The purpose of a headline is to grab your attention so you want to read the attached article. A bombinated headline seeks to create a buzz of excitement. “Read on,” it exclaims. 


A recent headline caught my immediate attention: “Gallaudet invented the huddle. Now, the Bison are revolutionizing helmet tech with AT&T.” Gallaudet is the world’s only liberal arts university for deaf and hard-of-hearing students. The new helmet technology could replace the football team's reliance on American Sign Language for its play calling. 


This is revolutionary. “The 5G-connected helmet uses the same technology that powers cell phones across the United States. AT&T placed a microprocessor inside a Riddell helmet. It is connected to a lens mounted on the top of the helmet's facemask. A coach can select a play on a tablet and then send it to the player, who can then see the play displayed on the lens.” 


This is experimental now, but could be commonplace in the future. “Just imagine how often in each NFL game, with 80,000 fans screaming in attendance, how many times there's a delay of game, offsides? How many timeouts are burned, how many penalties occur because people are so reliant on being able to hear? But having this visual access and being able to communicate in that way, this technology with Gallaudet's help guiding, this will be able to change the future."



Another headline about a recent innovation also caught my eye: “Carolina Reaper creator breaks world’s hottest pepper record with help of mysterious Michigan pepper.” 


The new hottie is called Pepper X. Its creator says: “The pepper is a crossbreed of a Carolina Reaper and a pepper that a friend of mine sent me from Michigan that was brutally hot.” 


How hot? “According to Guinness, Pepper X rates at an average of 2.69 million Scoville Heat Units, three times hotter than the Reaper, which held the world record for a decade at 1.64 million units. For comparison, pepper spray commonly holstered by police is around 1.6 million units.”  (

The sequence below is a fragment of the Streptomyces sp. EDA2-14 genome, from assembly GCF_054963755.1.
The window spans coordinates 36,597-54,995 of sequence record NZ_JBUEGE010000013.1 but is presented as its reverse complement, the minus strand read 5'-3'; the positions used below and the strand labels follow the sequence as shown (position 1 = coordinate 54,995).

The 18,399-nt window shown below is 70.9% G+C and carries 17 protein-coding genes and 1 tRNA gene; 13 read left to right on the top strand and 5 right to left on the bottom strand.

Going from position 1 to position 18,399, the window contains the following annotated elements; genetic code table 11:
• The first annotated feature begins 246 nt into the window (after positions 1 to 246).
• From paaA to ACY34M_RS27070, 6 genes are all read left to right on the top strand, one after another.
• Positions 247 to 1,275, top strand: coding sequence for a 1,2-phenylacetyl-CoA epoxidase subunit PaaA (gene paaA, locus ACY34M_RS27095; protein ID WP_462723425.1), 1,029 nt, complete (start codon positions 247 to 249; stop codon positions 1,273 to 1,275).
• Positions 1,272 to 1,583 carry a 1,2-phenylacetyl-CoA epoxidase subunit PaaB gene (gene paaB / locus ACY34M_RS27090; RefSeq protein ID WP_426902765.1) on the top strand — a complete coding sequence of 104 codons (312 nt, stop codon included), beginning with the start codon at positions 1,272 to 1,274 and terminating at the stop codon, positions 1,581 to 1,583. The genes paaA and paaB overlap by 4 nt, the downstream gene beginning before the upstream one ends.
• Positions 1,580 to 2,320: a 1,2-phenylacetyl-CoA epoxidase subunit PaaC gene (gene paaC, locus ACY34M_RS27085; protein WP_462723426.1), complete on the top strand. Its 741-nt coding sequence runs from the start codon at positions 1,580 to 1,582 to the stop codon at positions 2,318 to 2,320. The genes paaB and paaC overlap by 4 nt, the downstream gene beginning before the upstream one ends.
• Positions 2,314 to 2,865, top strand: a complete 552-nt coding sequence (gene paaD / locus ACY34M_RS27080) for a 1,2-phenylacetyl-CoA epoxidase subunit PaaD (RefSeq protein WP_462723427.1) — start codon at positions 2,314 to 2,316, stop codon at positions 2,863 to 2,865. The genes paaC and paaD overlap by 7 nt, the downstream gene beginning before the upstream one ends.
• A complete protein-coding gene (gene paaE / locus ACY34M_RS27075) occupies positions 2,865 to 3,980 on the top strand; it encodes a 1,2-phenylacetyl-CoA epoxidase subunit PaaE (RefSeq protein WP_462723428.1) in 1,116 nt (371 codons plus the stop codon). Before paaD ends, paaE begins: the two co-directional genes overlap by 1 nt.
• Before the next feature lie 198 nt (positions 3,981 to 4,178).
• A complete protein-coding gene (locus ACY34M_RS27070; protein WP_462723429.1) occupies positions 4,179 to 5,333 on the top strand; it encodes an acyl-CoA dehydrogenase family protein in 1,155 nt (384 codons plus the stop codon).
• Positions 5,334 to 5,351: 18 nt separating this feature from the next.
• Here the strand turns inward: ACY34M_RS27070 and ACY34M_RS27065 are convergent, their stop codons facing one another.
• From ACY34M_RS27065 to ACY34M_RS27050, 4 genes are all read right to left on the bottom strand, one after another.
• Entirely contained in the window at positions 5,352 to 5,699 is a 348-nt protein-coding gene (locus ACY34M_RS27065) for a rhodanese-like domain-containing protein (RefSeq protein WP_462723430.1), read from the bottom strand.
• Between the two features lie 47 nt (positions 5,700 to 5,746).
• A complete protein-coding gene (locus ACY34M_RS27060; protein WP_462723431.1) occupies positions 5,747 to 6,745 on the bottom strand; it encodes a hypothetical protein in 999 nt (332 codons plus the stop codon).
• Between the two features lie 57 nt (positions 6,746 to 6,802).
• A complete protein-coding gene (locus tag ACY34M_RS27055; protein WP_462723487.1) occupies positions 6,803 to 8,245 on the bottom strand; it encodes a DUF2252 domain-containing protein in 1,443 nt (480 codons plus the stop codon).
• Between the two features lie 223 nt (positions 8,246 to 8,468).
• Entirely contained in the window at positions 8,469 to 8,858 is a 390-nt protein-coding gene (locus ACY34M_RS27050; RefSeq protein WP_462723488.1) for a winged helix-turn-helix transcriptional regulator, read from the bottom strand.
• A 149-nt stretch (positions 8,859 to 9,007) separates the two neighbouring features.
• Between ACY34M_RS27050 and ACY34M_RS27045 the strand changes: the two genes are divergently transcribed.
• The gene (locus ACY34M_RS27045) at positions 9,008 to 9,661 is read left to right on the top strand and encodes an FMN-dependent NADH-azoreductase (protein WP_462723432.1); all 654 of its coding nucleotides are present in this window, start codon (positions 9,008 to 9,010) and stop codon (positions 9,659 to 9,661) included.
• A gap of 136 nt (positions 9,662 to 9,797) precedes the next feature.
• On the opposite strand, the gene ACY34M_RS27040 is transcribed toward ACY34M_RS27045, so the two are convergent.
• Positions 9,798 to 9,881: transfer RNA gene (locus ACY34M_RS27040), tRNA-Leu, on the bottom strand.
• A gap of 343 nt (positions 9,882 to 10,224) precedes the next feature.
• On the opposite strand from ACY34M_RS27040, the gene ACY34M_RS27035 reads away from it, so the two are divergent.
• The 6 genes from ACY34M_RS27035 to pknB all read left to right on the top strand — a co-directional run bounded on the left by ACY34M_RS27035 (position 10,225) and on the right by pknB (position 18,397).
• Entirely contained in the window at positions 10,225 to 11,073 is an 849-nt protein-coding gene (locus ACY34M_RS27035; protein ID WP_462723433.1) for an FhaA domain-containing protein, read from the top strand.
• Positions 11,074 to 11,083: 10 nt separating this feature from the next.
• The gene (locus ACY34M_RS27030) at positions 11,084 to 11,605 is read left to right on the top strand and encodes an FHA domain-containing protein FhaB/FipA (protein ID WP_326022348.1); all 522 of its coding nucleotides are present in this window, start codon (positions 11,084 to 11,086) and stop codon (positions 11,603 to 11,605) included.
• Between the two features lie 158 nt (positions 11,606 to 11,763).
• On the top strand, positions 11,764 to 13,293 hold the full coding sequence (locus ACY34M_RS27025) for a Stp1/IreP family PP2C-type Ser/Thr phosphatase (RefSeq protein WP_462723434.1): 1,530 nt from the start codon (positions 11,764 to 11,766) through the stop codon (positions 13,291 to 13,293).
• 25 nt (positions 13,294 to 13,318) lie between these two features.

Pepper X led me to another headline that touted another tailgate treat: “Make Triscuit Crackers Michigan’s Unofficial State Snack.” The reason? “Triscuit Crackers are made with white winter wheat that’s one-hundred percent grown and harvested by farmers in Michigan. In fact, for the past fifteen years Triscuit Brand has partnered with a farming collective of over one thousand generational family farmers in the state of Michigan.” 


You should know that Michigan does not have a state snack – official or unofficial. If you want to help change that, you can sign a petition to give that designation to Triscuit at:


If you want to put something sweet on your Triscuits, another headline might cause you to exercise caution: “Honey made from rhododendrons can be hallucinogenic.” This stuff is so dangerous it's called “mad honey.” 


“The U.S. has more than three hundred types of honey, but there’s one you won’t find among store shelves. Created when bees feast almost exclusively on nectar and pollen from flowering rhododendron bushes, the natural sweetener has an unusual characteristic that appears shortly after consumption. It causes hallucinations.”


If you want to serve this you'll have to go to where Himalayan giant honeybees reside. “Mad honey is found mostly among high-altitude honeycombs in the mountains of Turkey and Nepal. Harvesting it can be dangerous.” (


Giant honeybees are scary, but closer to home a headline revealed something  a bit unnerving archived in our state: “University of Michigan slithers toward history with massive acquisition of jarred snake specimens.” 


At the University of Michigan Museum of Zoology's reptile and amphibian collection, you can now see “rows upon rows of liquid-filled glass jars containing coiled snake specimens.” A museum representative notes: “"I'm fairly confident we have the largest snake collection in the world,"


If you're squeamish, you may want to avoid a museum field trip. The display  contains around 30,000 snakes. “That would give Michigan a total of between 65,000 to 70,000 of the slithering vertebrates, surpassing collections at the Smithsonian in Washington and the American Museum of Natural History in New York. Some of the specimens housed at the museum predate the Civil War.” (


Finally, not all headlines are shockers. Something fuzzy and warm can also capture your concentration, like: “One-Eyed 'Teddy Bear' Pup Hobie Crowned World's Cutest Rescue Dog.” 


Hobie beat out eight thousand other contestants for the title. “He looks like a teddy bear and is very sweet," the one-eyed terrier mix's pet parent says about the pup's adorable allure.” See lots of photos at: All together now – “Awwwwww!” 


Jim Neff is a local columnist. Read Neff Zone columns online at and